indie

Why I went Indie – Part II

indieWhy I went Indie is a rather interesting tale. In the first part of this essay, I discussed Technology (Part I can be found HERE). Technology and the rapidly changing world of publishing and product (in this case my book The Prodigal’s Foole) delivery is just one reason.

In this section, I’ll discuss both the self-publishing industry and the social media impact on being a writer in the modern era. Both subjects seem diverse on the surface, but you’ll shortly see they dovetail together nicely.

Self Publishing has been around for a long time as an option for a writer to get their wares out to the reading public. There’s stories about authors traveling around with copies of their books in the trunks of their cars—Tom Clancy is one (it wasn’t until Ronald Reagan got a copy of Hunt for Red October and mentioned it to a reporter that Clancy’s books took off). Milton was the first to defend “self-publisher” rights (Areopagitica 1644). Some other famous self-published authors (and this is by no means an all-inclusive list):

William Blake, Virginia Woolf, Walt Whitman, James Joyce, Mark Twain, Benjamin Franklin, Zane Gray, Rudyard Kipling, D. H. Lawrence, Thomas Paine, Edgar Allan Poe…

Well, you get the idea. Self-publishing is NOT a new concept.

What is new are the multitude of options available to self-publish. Starting with the desktop publishing software available to the PC market (1985 is considered a pinnacle year with the introduction of MacPublisher and Pagemaker) and now with online Print on Demand services such as CreateSpace from Amazon or LuLu (there are dozens of others) there are even easier ways to “get your book out there.”

In fact, there are so many authors now that are bypassing the large and small imprints and going straight to POD, that the POD companies are beginning to have problems of their own. I won’t dwell on that here, but Tracy L. Darity wrote a great blog post recently about the “POD Bubble” which can be found HERE.

Self-publishing does have a series of downsides—one is that a large percentage of the work self-published isn’t very good. From story problems through to grammatical errors, many, many of these books are just awful. If you do end up going this route yourself, get and editor. Get beta readers. Make sure what you put your name on is a quality product.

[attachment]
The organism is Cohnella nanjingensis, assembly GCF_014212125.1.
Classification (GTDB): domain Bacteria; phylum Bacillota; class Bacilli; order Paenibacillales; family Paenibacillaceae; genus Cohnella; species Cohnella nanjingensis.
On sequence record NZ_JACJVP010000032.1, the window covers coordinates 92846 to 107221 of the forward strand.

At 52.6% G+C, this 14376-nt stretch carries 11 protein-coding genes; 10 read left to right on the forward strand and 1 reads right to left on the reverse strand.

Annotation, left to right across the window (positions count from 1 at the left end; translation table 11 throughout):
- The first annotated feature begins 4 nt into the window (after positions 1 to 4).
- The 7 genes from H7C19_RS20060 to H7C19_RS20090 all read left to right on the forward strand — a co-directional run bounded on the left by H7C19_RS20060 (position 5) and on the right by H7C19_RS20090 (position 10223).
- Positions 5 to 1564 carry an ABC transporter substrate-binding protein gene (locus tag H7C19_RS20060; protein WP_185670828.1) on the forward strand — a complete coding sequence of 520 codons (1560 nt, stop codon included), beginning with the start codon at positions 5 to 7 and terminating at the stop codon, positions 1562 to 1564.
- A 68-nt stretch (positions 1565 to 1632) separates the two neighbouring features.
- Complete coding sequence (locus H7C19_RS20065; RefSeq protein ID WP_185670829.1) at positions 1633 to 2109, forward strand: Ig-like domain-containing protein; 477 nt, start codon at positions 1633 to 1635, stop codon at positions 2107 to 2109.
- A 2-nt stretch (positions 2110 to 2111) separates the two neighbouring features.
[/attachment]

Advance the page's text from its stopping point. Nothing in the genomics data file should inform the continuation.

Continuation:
The other issue is marketing. See? I told you we’d get to social media.

Let’s start with Twitter. I joined this micro-blogging site nearly three years ago. My first tweet was: “This seems like a waste of time.”

Three years on, 4000+ tweets and 2000 followers later, I’ve proven that first impression very wrong. I’ve “met” fellow writers, editors and publishers via Twitter. All (sans one) of my beta readers were found on Twitter. I found my own Indie publisher, Pfoxchase (and the lovely creative director Diane Nelson) via this medium. I recently met a dozen or so writers I’ve interacted with online at ReaderCON. It’s all about the networking. Because if you are going to self-publish or go with with a small press, a lot of the marketing for your work is going to be done by you online.

Facebook is another tool for your marketing toolkit. I have a writer’s page (You can “like” it and follow me via Facebook…there’s a button to the left of this article) and a page of my book series.

LinkedIn is yet another professional tool which I wrote about in detail in a guest blog post on Kait Nolan’s site found HERE.

There are plenty of author sites too. Authonomy is a site where you can get peer feedback on a work in progress. Goodreads is another site I use frequently.

Hell, I’m even on Google+ now.

My point is, you need to let people know you’re out there. All these tools and many others will help you. But be warned, just like the “Nigerian Diplomant who want to give me five million dollars,” there are scammers out there as well. Do your research and be smart about who you “friend” and who you interact with.

One of the reasons I went Indie isn’t because I couldn’t self-publish. It’s because I chose to partner with a group of writers who not only offer support and feedback, but help with the whole marketing aspect as well. It’s not like the big presses who have entire marketing departments to help with brochures, radio spots and have massive advertising budgets.

But there is a personal touch that you can’t get with a large corporation.

We’ll discuss Indie Presses in detail in Part III, coming soon.

Peace

 

 

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